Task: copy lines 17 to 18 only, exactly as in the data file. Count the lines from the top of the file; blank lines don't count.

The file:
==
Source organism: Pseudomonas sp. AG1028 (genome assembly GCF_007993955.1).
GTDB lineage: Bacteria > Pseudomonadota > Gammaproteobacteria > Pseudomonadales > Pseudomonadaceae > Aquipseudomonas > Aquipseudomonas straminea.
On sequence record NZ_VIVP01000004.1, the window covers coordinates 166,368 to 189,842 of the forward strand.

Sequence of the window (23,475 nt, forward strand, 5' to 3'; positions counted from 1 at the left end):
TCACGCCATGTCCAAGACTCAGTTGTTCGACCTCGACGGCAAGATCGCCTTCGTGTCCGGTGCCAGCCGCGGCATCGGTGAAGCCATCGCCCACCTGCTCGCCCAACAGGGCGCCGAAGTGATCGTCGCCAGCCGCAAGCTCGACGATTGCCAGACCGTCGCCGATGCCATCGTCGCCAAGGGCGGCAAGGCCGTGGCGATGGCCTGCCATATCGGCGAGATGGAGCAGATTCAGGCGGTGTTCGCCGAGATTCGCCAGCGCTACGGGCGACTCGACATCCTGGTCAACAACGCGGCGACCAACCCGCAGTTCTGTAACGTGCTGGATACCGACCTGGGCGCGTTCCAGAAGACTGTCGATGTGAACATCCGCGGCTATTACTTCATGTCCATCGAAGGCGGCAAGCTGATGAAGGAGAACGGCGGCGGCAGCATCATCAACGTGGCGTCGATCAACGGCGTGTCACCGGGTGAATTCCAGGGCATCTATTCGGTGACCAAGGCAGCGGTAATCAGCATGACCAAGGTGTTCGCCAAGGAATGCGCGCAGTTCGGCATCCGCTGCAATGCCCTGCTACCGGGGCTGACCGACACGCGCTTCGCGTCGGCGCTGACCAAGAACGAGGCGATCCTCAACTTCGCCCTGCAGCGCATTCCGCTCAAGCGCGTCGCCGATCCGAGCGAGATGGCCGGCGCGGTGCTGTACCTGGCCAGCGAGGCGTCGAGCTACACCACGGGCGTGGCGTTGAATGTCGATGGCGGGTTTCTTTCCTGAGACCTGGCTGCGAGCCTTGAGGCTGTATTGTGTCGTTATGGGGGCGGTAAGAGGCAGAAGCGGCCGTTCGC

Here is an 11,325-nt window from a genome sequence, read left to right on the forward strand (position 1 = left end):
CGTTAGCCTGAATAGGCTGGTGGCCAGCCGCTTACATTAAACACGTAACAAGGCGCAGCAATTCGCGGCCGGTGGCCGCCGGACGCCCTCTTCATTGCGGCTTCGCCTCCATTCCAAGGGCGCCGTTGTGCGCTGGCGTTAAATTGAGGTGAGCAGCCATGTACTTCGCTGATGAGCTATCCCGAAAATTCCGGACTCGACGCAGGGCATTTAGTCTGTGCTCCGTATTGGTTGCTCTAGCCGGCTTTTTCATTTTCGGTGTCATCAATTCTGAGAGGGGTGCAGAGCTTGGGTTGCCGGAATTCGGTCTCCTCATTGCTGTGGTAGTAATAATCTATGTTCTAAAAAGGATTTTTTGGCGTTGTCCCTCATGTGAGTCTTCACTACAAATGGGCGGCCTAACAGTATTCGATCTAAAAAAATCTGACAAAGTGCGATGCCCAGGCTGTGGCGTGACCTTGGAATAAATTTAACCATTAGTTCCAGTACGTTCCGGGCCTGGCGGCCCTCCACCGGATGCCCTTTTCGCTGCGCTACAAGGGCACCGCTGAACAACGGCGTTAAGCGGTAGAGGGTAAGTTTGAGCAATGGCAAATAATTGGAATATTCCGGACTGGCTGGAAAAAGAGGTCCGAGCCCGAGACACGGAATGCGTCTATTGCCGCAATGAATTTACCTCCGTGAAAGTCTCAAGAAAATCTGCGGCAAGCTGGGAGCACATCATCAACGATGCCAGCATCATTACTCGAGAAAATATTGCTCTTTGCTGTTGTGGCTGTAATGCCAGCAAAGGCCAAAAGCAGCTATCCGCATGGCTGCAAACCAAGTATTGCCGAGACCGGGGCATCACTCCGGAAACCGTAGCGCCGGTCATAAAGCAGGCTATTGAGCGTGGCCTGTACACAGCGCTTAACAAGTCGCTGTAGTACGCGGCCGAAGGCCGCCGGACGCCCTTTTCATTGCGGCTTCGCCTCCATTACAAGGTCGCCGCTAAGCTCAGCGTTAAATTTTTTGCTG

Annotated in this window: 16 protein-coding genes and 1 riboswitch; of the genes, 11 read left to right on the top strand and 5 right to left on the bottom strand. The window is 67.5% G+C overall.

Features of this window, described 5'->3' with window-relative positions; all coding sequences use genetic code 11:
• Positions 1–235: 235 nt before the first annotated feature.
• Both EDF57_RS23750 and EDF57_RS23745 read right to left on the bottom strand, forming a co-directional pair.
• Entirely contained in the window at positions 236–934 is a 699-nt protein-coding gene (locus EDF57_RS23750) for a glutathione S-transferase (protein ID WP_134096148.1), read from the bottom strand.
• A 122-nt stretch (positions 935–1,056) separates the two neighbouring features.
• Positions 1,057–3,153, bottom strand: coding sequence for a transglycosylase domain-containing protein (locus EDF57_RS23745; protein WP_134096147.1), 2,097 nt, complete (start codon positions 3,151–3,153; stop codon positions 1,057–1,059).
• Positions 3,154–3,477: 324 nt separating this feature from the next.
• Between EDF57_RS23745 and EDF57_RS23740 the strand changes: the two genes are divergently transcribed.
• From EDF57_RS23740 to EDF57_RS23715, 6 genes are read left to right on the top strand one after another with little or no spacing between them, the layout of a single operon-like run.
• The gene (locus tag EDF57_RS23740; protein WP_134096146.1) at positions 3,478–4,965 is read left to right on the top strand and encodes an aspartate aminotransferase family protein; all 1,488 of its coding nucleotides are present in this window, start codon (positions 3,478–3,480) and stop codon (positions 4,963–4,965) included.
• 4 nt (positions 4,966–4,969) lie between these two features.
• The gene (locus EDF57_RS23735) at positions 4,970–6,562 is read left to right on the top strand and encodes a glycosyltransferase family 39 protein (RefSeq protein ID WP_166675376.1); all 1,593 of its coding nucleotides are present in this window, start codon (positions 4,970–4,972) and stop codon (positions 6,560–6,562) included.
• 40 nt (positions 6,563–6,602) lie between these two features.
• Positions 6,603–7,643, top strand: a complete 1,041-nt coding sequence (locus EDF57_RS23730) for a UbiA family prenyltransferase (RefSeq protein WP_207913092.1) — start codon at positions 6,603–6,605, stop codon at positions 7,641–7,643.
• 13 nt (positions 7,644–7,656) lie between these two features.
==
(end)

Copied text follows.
• From EDF57_RS23740 to EDF57_RS23715, 6 genes are read left to right on the top strand one after another with little or no spacing between them, the layout of a single operon-like run.
• The gene (locus tag EDF57_RS23740; protein WP_134096146.1) at positions 3,478–4,965 is read left to right on the top strand and encodes an aspartate aminotransferase family protein; all 1,488 of its coding nucleotides are present in this window, start codon (positions 3,478–3,480) and stop codon (positions 4,963–4,965) included.